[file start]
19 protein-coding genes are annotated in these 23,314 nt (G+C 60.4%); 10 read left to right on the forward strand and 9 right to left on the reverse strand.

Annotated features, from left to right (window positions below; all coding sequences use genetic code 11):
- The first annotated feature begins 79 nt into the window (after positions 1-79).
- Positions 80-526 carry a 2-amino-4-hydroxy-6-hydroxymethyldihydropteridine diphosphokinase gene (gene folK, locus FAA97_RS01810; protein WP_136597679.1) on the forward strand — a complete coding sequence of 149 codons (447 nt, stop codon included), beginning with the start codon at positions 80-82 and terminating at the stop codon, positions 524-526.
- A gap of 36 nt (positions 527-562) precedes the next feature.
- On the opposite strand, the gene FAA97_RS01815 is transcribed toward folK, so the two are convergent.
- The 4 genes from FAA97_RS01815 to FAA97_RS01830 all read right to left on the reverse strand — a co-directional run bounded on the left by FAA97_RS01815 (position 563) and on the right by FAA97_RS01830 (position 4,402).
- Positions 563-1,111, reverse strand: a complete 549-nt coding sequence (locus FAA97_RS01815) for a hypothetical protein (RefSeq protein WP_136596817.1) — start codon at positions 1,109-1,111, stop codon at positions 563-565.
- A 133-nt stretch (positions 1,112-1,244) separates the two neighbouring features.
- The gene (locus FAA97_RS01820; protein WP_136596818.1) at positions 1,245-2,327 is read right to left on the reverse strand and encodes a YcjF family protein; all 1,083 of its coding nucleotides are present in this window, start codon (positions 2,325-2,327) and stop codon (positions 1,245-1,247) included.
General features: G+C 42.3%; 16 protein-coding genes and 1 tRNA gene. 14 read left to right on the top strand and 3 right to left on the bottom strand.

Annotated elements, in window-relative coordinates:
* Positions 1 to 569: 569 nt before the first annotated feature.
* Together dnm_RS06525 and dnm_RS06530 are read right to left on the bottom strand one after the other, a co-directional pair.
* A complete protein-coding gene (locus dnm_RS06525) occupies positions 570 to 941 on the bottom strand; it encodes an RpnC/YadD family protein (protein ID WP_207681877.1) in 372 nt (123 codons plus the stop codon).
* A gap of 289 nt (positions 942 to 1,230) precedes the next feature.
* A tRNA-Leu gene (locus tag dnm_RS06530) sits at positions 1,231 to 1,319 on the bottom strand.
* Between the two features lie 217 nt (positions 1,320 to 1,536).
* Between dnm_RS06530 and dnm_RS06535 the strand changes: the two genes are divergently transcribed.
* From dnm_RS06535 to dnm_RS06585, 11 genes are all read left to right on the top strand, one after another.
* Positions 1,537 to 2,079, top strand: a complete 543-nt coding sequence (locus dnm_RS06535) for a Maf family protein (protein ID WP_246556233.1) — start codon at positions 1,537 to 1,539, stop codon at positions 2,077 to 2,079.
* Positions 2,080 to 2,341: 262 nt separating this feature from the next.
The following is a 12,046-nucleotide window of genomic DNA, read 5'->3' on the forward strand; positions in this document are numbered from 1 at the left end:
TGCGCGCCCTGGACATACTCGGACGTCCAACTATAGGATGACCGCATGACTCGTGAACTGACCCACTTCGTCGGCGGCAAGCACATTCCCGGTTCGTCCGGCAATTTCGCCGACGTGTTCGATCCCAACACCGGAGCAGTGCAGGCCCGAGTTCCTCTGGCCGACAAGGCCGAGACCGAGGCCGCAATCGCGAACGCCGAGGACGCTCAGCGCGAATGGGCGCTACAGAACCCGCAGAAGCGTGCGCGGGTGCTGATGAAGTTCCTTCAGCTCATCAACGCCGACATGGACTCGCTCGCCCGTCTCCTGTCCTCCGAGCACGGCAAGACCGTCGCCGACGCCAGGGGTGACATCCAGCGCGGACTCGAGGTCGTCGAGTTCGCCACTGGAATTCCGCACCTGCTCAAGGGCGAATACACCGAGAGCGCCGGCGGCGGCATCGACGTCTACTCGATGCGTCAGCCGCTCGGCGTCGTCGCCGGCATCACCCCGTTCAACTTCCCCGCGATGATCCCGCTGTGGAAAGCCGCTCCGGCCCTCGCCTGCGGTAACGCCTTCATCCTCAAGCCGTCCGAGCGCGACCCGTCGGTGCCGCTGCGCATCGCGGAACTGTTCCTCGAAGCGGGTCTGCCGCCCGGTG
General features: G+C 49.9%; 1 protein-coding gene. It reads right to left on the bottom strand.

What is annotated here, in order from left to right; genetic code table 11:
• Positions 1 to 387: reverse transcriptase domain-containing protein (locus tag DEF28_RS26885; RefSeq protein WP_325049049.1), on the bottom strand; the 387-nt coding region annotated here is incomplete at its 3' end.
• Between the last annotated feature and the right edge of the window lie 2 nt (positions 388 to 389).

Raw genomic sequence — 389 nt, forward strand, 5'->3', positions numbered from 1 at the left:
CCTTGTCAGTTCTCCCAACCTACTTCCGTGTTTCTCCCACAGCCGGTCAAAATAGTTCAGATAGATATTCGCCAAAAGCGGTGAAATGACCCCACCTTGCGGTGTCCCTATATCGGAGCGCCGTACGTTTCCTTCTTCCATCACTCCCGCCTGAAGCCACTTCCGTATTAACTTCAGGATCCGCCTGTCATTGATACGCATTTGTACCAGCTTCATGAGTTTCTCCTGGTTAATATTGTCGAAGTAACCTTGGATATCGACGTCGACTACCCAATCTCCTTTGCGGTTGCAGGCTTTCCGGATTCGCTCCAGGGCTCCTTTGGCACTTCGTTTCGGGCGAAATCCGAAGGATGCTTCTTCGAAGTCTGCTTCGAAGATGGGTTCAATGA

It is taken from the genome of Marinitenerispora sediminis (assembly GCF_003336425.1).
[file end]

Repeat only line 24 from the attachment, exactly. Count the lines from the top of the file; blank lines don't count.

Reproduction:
TGCGCGCCCTGGACATACTCGGACGTCCAACTATAGGATGACCGCATGACTCGTGAACTGACCCACTTCGTCGGCGGCAAGCACATTCCCGGTTCGTCCGGCAATTTCGCCGACGTGTTCGATCCCAACACCGGAGCAGTGCAGGCCCGAGTTCCTCTGGCCGACAAGGCCGAGACCGAGGCCGCAATCGCGAACGCCGAGGACGCTCAGCGCGAATGGGCGCTACAGAACCCGCAGAAGCGTGCGCGGGTGCTGATGAAGTTCCTTCAGCTCATCAACGCCGACATGGACTCGCTCGCCCGTCTCCTGTCCTCCGAGCACGGCAAGACCGTCGCCGACGCCAGGGGTGACATCCAGCGCGGACTCGAGGTCGTCGAGTTCGCCACTGGAATTCCGCACCTGCTCAAGGGCGAATACACCGAGAGCGCCGGCGGCGGCATCGACGTCTACTCGATGCGTCAGCCGCTCGGCGTCGTCGCCGGCATCACCCCGTTCAACTTCCCCGCGATGATCCCGCTGTGGAAAGCCGCTCCGGCCCTCGCCTGCGGTAACGCCTTCATCCTCAAGCCGTCCGAGCGCGACCCGTCGGTGCCGCTGCGCATCGCGGAACTGTTCCTCGAAGCGGGTCTGCCGCCCGGTG